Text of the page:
Obama Administration Can’t Get Congress Behind Contractor Disclosure

The campaign against dark money is not one the Obama administration can wage alone. This has become obvious due to the fact that despite coming out strongly against undisclosed political spending, the administration has all but abandoned its efforts to require federal contractors disclose political donations.

Last year the administration composed a draft executive order that would have forced potential government contractors to disclose political spending as a condition of submitting bids. But after 12 months no final order has been issued and both supporters and critics say they’ve seen no signs one is coming.

“The executive order can potentially come back after the 2012 elections,” said Craig Holman, lobbyist for Public Citizen, a government watchdog group that has been urging the greater transparency. “But I don’t consider it still being contemplated.”

Holman said Obama sent clear signals the issue has been pushed to the backburner in January when the president declined to pitch it in his State of the Union address. “Obama neglected to even mention it,” Holman said with disappointment. “I consider it not to be even on the agenda.”

Leaked last April, the administration’s draft order would have required contractors vying for federal projects to disclose any contributions to candidates, parties or third-party political groups exceeding $5,000 in the two years prior to submitting the bid. The rule would have applied to both companies and the individuals running them.

For their part congressional Democrats are trying to roll back the damage from Citizens United. Democrats in both chambers have introduced legislation on campaign spending that’s broader than the administration’s draft executive order. The Disclose Act — sponsored by Rep. Chris Van Hollen (D-Md.) and Sen. Sheldon Whitehouse (D-R.I.) — would force corporations, including government contractors, to reveal all political contributions above $10,000 and take public credit for the political ads they sponsor.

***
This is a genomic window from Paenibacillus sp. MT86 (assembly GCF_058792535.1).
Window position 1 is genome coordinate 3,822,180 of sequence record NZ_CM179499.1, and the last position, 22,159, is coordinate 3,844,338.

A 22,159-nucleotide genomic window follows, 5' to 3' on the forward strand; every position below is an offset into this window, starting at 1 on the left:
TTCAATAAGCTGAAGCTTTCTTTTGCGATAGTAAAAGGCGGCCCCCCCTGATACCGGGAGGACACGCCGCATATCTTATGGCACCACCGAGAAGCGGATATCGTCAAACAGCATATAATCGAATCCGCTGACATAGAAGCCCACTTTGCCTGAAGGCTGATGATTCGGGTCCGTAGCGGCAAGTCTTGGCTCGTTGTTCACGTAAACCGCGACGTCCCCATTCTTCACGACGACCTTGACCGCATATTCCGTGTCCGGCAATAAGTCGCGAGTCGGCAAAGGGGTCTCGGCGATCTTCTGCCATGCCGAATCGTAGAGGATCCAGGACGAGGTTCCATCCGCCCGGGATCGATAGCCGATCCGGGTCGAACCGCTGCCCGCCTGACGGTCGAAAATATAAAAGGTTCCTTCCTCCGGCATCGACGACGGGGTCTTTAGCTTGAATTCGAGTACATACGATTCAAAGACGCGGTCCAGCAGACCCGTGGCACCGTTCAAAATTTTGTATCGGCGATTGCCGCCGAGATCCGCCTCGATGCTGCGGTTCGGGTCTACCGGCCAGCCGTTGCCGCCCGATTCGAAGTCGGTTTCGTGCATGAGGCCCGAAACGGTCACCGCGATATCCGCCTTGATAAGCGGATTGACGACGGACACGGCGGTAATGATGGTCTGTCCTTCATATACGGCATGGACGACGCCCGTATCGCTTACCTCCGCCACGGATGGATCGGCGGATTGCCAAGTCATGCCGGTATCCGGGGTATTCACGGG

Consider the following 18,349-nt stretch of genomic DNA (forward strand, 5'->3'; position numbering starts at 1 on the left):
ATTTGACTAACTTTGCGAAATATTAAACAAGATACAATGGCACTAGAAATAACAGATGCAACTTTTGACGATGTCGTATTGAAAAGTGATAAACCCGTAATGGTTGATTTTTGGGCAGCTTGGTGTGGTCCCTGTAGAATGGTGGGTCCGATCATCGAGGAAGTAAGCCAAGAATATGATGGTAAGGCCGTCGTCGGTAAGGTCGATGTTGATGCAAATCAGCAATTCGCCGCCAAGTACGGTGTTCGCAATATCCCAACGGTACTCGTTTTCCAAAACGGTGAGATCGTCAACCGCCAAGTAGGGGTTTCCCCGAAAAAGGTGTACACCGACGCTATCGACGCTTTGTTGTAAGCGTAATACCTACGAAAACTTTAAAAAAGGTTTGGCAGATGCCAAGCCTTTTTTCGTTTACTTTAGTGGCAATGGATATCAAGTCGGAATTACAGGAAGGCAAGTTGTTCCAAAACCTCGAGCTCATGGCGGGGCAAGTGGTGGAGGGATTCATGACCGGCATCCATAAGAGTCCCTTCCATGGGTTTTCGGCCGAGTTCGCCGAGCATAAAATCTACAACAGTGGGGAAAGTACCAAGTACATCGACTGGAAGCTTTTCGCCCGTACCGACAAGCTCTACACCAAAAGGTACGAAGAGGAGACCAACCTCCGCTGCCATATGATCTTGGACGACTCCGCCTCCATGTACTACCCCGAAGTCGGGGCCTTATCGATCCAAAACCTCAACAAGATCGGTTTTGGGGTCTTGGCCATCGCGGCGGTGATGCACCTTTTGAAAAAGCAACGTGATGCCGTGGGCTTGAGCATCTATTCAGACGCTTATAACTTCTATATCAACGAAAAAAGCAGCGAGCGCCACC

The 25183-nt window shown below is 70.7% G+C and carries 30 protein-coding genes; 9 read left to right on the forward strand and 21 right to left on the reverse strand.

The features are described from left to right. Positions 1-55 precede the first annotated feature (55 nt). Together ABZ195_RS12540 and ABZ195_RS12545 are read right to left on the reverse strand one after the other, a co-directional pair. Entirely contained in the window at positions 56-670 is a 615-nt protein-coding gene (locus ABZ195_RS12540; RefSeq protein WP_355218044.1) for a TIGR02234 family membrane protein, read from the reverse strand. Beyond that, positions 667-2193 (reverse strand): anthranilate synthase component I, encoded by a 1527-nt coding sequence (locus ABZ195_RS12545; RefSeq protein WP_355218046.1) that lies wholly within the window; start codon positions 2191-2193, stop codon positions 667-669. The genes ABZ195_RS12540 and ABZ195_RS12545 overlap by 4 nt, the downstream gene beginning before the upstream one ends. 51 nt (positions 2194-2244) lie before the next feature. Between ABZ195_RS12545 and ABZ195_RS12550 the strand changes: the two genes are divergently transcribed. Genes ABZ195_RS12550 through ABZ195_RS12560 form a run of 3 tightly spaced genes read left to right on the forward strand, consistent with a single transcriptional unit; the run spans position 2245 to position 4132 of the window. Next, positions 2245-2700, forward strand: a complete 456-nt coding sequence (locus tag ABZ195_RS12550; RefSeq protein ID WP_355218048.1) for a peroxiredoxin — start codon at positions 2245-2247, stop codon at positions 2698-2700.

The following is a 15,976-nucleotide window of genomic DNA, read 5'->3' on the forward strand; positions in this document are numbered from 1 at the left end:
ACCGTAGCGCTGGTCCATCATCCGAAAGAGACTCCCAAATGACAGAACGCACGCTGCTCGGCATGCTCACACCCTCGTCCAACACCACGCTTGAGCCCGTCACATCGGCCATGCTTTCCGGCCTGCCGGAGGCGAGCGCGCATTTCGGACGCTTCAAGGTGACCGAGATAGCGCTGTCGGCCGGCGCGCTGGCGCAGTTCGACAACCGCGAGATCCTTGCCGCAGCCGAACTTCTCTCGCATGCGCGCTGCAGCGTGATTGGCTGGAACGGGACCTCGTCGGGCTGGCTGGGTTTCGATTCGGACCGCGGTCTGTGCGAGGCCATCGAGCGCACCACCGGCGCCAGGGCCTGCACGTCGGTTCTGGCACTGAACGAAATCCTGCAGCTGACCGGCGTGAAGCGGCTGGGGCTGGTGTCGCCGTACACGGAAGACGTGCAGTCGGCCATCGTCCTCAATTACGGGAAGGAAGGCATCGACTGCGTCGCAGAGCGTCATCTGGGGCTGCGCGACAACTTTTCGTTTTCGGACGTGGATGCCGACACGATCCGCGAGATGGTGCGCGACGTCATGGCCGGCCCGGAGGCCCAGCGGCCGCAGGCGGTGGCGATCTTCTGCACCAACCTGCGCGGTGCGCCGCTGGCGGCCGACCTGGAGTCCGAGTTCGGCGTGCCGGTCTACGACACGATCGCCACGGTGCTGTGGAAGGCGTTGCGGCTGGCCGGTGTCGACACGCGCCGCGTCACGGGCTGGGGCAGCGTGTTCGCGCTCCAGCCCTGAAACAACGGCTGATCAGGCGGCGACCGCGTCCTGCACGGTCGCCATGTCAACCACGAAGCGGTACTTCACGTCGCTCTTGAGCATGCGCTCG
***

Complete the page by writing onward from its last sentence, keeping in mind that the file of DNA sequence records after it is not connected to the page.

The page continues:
Both bills have the backing of the Obama administration. However the larger question remains: does Washington have the political fortitude to tackle the single greatest threat to American democracy?

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Photo from bfishadow via flickr.

13 comments

Robert O.
Past Member 4 years ago

Obama doesn't really want disclosure. If he did, all he needs to do is sign an "executive order".

Patrick F.
Patrick f.4 years ago

Sharon R. What a load of nonsense. Do you write really bad novels for a living?

Sharon R.
Sharon Re4 years ago

The Obama administration can't get Congress behind them because they have been thumbing their noses at the Republicans since the very first days Obama took office. To get a united front takes good negotiation skills, a willingness to give and take, and an ability to see the big picture. All of this Obama seems to lack....

George Boggs
George Boggs4 years ago

Most people could not stand the truth of full disclosure.

John Doucette
John Doucette4 years ago

Politicians talk about transparency but, apparently, that's all it is - talk.

Patrick F.
Patrick f.4 years ago

Doesn't matter what the issue is, Congress won't even look at it. Did Obama write it? Yep, then send it back, it's undercooked.

Nelson Baker
Nelson Baker4 years ago

Thank you for the article.

Juliet Defarge
judith sanders4 years ago

The Obama administration won't be able to get a resolution that the sky is blue through congress until we get rid of a bunch of Republicans.

John Mansky
John Mansky4 years ago

Thank you for the article...

Cathryn C.
Cathryn C.4 years ago

He can't do it alone..re-elect Obama and vote OUT those who are deep in the pockets of Lobbyists.